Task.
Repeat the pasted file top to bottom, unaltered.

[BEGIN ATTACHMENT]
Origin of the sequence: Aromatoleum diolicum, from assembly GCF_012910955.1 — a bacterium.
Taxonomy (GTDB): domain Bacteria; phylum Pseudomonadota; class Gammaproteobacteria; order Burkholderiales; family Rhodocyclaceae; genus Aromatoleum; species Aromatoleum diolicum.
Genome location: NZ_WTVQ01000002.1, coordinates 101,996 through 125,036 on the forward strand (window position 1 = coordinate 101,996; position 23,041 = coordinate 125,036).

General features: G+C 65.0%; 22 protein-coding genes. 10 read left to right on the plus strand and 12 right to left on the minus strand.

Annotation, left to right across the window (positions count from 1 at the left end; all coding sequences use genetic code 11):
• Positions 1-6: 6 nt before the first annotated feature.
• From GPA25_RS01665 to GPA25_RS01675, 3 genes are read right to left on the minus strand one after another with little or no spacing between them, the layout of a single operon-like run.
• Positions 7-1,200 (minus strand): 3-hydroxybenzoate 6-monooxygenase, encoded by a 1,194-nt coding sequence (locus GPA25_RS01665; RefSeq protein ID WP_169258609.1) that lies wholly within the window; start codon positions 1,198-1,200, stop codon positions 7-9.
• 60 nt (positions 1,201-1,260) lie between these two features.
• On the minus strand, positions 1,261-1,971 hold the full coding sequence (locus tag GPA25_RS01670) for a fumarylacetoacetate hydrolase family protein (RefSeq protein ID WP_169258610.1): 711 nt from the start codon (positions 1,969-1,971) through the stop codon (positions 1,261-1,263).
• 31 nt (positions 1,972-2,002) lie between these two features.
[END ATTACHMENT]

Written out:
Origin of the sequence: Aromatoleum diolicum, from assembly GCF_012910955.1 — a bacterium.
Taxonomy (GTDB): domain Bacteria; phylum Pseudomonadota; class Gammaproteobacteria; order Burkholderiales; family Rhodocyclaceae; genus Aromatoleum; species Aromatoleum diolicum.
Genome location: NZ_WTVQ01000002.1, coordinates 101,996 through 125,036 on the forward strand (window position 1 = coordinate 101,996; position 23,041 = coordinate 125,036).

General features: G+C 65.0%; 22 protein-coding genes. 10 read left to right on the plus strand and 12 right to left on the minus strand.

Annotation, left to right across the window (positions count from 1 at the left end; all coding sequences use genetic code 11):
• Positions 1-6: 6 nt before the first annotated feature.
• From GPA25_RS01665 to GPA25_RS01675, 3 genes are read right to left on the minus strand one after another with little or no spacing between them, the layout of a single operon-like run.
• Positions 7-1,200 (minus strand): 3-hydroxybenzoate 6-monooxygenase, encoded by a 1,194-nt coding sequence (locus GPA25_RS01665; RefSeq protein ID WP_169258609.1) that lies wholly within the window; start codon positions 1,198-1,200, stop codon positions 7-9.
• 60 nt (positions 1,201-1,260) lie between these two features.
• On the minus strand, positions 1,261-1,971 hold the full coding sequence (locus tag GPA25_RS01670) for a fumarylacetoacetate hydrolase family protein (RefSeq protein ID WP_169258610.1): 711 nt from the start codon (positions 1,969-1,971) through the stop codon (positions 1,261-1,263).
• 31 nt (positions 1,972-2,002) lie between these two features.